Fly Pan Am
Fifteen years and nearly as many projects between them, Fly Pan Am is still somehow a vivid working entity unto itself. There is more of a traditional song form (plus death metal caterwauls where they have no earthly business) happening on their return, but the disruptive quality that the group has always excelled at renders this genre accessibility compellingly suspect. One gets lulled into a false sense of rock music security, only to have that comfort zone throw up on itself in disgust. They are blessed with a Neu-like discomfort with leaving well enough alone in a mix. Sometimes, you get bored and the only tolerable rock is the kind that sabotages itself when it could crescendo or just locks into place for a long “endless straight.”
After a scritchy, squirming overture (both intro and portent to temperament), C’est ça pinwheel-flits into what could be the most bracing perma-grin gazer since Pinkshinyultrablast gave us “Ravestar Supreme.” But the honors here ought to go to the more trance-like material. “Discreet Channeling” in particular hits on that old soaring Constellation drama (with dueling howl/sing vocals here), but not without first bouncing you into a squeezed hyperspace somewhere between delirium and wonder, for most of the track. The vocal effect employed in this section is not dissimilar to that of Radwan Ghazi Moumneh’s in Jerusalem In My Heart. The larger presence of vocals in general could so easily have been a deal-breaker with a band whose vitality is so tied to distancing effects, but the vocals here are decidedly catchier and the modes less post-rock hymnal. These songs won’t necessarily get stuck in your head, but the swerving asymmetry to C’est ça has you clinging to these hooks like handles on a speeding train.
Another new development is that this one leaves you wanting more, where previous albums really took their time messing with you. I originally discovered Fly Pan Am after a long, tireless dive for music like or affiliated with Slint, and their knack for curated chaos broke me out of that ornate moping imperative as much as it fit into it. I recall blaring the dense, disorienting Ceux Qui Inventent N’ont Jamais Vécu (?) on headphones as a sort of endurance test. It’s only a few minutes longer than this one, as is the slightly more similar N’Ecoutez Pas, but those albums seem a bit more crude and ill-tempered in their disposition (à la Oneida or This Heat). The comeback has this happy/gone mindset that whisks away the listener as it batters them with blotchy, impertinently tactile obstacle. It’s not quite glitch, but perhaps the enjoyment that develops from craning in to that sort disjointedness is the same.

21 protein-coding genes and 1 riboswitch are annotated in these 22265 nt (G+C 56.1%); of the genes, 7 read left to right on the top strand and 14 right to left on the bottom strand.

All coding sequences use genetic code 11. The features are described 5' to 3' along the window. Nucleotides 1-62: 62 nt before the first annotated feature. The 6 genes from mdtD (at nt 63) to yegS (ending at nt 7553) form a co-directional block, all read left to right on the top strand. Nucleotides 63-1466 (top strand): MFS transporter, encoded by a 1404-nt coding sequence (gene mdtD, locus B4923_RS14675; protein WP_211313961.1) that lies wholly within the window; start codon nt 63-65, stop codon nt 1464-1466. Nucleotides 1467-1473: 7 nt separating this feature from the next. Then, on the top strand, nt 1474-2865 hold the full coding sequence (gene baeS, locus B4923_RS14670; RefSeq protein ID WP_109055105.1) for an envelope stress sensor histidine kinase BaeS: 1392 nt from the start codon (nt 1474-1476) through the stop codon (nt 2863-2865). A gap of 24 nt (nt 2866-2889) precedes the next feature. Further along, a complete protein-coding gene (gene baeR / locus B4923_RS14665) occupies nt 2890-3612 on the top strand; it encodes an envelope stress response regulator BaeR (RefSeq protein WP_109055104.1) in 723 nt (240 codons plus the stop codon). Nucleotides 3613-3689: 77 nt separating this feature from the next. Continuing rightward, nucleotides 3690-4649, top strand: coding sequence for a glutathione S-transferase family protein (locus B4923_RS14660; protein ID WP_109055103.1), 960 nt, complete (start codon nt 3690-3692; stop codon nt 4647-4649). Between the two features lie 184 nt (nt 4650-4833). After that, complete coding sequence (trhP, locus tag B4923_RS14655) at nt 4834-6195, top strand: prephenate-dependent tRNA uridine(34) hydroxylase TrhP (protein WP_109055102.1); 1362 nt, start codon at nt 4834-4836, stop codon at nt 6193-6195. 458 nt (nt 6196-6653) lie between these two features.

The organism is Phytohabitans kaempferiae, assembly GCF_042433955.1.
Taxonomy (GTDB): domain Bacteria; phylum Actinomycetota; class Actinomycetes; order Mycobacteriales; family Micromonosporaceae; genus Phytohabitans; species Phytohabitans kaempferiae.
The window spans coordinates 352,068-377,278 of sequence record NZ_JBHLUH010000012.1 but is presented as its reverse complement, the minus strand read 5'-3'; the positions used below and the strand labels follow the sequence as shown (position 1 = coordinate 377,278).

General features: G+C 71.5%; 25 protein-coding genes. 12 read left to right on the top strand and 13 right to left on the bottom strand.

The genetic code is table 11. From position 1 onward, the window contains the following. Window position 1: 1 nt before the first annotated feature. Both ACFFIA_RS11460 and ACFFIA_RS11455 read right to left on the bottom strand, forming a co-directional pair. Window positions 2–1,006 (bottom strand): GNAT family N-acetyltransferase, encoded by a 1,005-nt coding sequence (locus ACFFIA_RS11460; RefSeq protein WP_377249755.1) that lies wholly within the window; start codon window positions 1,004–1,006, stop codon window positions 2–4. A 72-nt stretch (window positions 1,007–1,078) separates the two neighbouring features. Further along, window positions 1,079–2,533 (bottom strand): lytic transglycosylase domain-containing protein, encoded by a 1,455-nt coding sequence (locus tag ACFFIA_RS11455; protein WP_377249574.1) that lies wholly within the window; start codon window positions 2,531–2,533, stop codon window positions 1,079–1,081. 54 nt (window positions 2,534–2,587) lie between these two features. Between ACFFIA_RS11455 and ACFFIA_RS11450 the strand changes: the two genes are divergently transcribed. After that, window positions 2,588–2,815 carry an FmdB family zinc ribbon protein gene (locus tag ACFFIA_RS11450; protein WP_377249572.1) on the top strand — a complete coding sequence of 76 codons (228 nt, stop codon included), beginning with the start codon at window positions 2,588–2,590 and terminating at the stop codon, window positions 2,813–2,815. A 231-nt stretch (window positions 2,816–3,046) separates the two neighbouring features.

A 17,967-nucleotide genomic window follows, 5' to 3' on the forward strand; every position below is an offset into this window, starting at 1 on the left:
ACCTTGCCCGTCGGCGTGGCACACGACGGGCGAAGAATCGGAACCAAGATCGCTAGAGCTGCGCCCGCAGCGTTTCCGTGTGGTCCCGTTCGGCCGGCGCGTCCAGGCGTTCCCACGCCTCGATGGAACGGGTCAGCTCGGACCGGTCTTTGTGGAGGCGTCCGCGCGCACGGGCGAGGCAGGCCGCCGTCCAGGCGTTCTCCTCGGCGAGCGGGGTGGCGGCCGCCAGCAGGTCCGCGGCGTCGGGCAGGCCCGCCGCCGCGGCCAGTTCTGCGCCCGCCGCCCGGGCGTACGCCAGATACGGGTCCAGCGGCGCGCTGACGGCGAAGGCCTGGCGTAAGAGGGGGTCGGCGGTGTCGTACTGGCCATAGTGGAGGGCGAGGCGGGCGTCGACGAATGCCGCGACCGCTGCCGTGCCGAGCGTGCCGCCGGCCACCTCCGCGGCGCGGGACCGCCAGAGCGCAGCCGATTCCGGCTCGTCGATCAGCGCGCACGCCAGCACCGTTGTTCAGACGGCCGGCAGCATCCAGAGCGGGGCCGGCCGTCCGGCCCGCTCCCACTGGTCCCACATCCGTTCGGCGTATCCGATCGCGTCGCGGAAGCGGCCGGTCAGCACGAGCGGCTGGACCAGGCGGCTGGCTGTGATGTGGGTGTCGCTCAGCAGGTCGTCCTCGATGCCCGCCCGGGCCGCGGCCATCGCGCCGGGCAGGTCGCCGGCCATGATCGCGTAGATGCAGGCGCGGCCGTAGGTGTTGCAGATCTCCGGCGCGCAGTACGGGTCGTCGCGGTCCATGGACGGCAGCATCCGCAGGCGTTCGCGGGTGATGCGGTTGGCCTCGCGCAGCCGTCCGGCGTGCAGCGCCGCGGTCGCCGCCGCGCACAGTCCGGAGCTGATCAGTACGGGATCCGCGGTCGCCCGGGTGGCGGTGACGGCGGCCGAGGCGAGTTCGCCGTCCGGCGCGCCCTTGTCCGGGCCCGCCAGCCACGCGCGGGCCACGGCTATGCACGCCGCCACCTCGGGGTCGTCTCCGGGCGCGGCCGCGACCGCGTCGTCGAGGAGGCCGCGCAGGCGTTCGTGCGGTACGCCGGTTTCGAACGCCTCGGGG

It’d be easy to plainly recommend this album as a well-rounded offering of groovers and blissouts. More head music. And they pull these bells skillfully, though the material works fine with a substance-free noggin. C’est ça is probably their most readily enjoyable release, yet it never forsakes the repeat listen-demanding mastery of the band’s curiously sweeping-to-tentative intrigue the makes their comeback a welcome one. Their sound is alive. It’s a flash of spinning light, sequin-skimming-paw-flex plush and the good kind of queasy. Like when the steps aren’t clear, but you’re happy for the momentum as you tumble into being for the moment. It’s impressive to find this group still stressing that fabric as they refine the patchwork, all while presenting a fine starting point for those who missed the boat the first time ‘round.